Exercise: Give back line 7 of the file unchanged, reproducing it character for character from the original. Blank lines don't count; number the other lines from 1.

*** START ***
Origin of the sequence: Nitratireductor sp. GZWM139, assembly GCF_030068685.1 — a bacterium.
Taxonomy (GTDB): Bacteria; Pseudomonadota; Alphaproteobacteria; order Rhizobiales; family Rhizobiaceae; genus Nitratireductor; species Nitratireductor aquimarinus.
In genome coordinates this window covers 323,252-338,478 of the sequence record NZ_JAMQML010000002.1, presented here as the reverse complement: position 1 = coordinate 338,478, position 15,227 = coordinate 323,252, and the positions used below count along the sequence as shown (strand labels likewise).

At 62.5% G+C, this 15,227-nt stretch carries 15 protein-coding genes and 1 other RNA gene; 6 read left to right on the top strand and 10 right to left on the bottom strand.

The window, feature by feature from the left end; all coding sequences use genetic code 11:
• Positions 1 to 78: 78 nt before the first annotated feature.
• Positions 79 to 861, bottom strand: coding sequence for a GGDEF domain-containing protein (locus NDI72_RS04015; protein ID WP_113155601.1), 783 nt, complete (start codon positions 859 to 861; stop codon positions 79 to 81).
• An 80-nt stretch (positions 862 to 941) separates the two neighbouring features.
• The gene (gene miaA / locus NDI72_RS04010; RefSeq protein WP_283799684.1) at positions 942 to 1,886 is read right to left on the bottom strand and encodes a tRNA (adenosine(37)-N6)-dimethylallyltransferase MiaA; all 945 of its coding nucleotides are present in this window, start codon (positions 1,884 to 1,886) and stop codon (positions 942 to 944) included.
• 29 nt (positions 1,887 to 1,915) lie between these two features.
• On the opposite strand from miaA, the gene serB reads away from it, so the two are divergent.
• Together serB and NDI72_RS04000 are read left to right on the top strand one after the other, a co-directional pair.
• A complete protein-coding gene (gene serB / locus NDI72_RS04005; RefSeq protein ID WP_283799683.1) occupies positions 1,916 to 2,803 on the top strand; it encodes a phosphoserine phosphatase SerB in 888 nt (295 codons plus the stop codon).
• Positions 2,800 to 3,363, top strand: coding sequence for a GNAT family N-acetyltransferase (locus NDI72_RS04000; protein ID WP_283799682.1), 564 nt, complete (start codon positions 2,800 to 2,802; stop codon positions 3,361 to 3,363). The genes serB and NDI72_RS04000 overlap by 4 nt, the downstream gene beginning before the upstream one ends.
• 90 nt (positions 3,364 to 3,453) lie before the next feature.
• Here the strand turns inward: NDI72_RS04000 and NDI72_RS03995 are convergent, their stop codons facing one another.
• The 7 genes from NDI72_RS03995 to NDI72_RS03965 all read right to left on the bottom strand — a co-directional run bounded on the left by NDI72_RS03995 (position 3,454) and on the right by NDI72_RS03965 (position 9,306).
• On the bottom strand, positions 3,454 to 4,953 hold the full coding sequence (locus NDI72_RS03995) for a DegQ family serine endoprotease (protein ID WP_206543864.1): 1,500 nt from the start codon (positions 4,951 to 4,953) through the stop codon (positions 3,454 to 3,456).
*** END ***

• Positions 79 to 861, bottom strand: coding sequence for a GGDEF domain-containing protein (locus NDI72_RS04015; protein ID WP_113155601.1), 783 nt, complete (start codon positions 859 to 861; stop codon positions 79 to 81).